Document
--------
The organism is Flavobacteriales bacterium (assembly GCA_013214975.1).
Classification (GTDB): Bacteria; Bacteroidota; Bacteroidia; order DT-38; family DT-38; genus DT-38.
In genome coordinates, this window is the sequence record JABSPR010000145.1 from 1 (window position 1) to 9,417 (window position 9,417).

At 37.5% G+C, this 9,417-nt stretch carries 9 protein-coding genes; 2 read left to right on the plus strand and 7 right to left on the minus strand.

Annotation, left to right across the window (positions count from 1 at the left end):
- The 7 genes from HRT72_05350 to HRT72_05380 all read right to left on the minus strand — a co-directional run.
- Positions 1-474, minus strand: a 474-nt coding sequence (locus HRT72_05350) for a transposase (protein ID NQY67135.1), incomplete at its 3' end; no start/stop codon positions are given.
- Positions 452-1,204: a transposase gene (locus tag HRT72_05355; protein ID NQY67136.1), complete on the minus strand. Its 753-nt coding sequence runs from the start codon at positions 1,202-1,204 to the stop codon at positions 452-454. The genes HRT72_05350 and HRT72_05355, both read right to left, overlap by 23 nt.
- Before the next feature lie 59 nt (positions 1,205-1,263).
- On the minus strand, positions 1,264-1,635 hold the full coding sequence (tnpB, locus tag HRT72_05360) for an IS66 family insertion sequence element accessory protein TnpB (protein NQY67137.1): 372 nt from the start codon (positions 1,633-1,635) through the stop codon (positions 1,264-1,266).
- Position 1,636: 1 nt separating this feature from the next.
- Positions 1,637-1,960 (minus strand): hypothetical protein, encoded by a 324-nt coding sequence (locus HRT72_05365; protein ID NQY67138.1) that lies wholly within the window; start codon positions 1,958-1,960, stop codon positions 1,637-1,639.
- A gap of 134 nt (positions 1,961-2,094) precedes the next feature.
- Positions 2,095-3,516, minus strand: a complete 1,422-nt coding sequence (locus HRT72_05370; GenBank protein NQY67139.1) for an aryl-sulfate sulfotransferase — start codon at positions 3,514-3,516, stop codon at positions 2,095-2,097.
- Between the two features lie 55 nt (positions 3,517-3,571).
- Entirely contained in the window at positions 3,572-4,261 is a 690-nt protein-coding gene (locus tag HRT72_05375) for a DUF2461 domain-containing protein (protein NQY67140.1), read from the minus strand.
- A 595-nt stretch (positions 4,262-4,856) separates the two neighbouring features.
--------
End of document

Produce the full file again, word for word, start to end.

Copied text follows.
The organism is Flavobacteriales bacterium (assembly GCA_013214975.1).
Classification (GTDB): Bacteria; Bacteroidota; Bacteroidia; order DT-38; family DT-38; genus DT-38.
In genome coordinates, this window is the sequence record JABSPR010000145.1 from 1 (window position 1) to 9,417 (window position 9,417).

At 37.5% G+C, this 9,417-nt stretch carries 9 protein-coding genes; 2 read left to right on the plus strand and 7 right to left on the minus strand.

Annotation, left to right across the window (positions count from 1 at the left end):
- The 7 genes from HRT72_05350 to HRT72_05380 all read right to left on the minus strand — a co-directional run.
- Positions 1-474, minus strand: a 474-nt coding sequence (locus HRT72_05350) for a transposase (protein ID NQY67135.1), incomplete at its 3' end; no start/stop codon positions are given.
- Positions 452-1,204: a transposase gene (locus tag HRT72_05355; protein ID NQY67136.1), complete on the minus strand. Its 753-nt coding sequence runs from the start codon at positions 1,202-1,204 to the stop codon at positions 452-454. The genes HRT72_05350 and HRT72_05355, both read right to left, overlap by 23 nt.
- Before the next feature lie 59 nt (positions 1,205-1,263).
- On the minus strand, positions 1,264-1,635 hold the full coding sequence (tnpB, locus tag HRT72_05360) for an IS66 family insertion sequence element accessory protein TnpB (protein NQY67137.1): 372 nt from the start codon (positions 1,633-1,635) through the stop codon (positions 1,264-1,266).
- Position 1,636: 1 nt separating this feature from the next.
- Positions 1,637-1,960 (minus strand): hypothetical protein, encoded by a 324-nt coding sequence (locus HRT72_05365; protein ID NQY67138.1) that lies wholly within the window; start codon positions 1,958-1,960, stop codon positions 1,637-1,639.
- A gap of 134 nt (positions 1,961-2,094) precedes the next feature.
- Positions 2,095-3,516, minus strand: a complete 1,422-nt coding sequence (locus HRT72_05370; GenBank protein NQY67139.1) for an aryl-sulfate sulfotransferase — start codon at positions 3,514-3,516, stop codon at positions 2,095-2,097.
- Between the two features lie 55 nt (positions 3,517-3,571).
- Entirely contained in the window at positions 3,572-4,261 is a 690-nt protein-coding gene (locus tag HRT72_05375) for a DUF2461 domain-containing protein (protein NQY67140.1), read from the minus strand.
- A 595-nt stretch (positions 4,262-4,856) separates the two neighbouring features.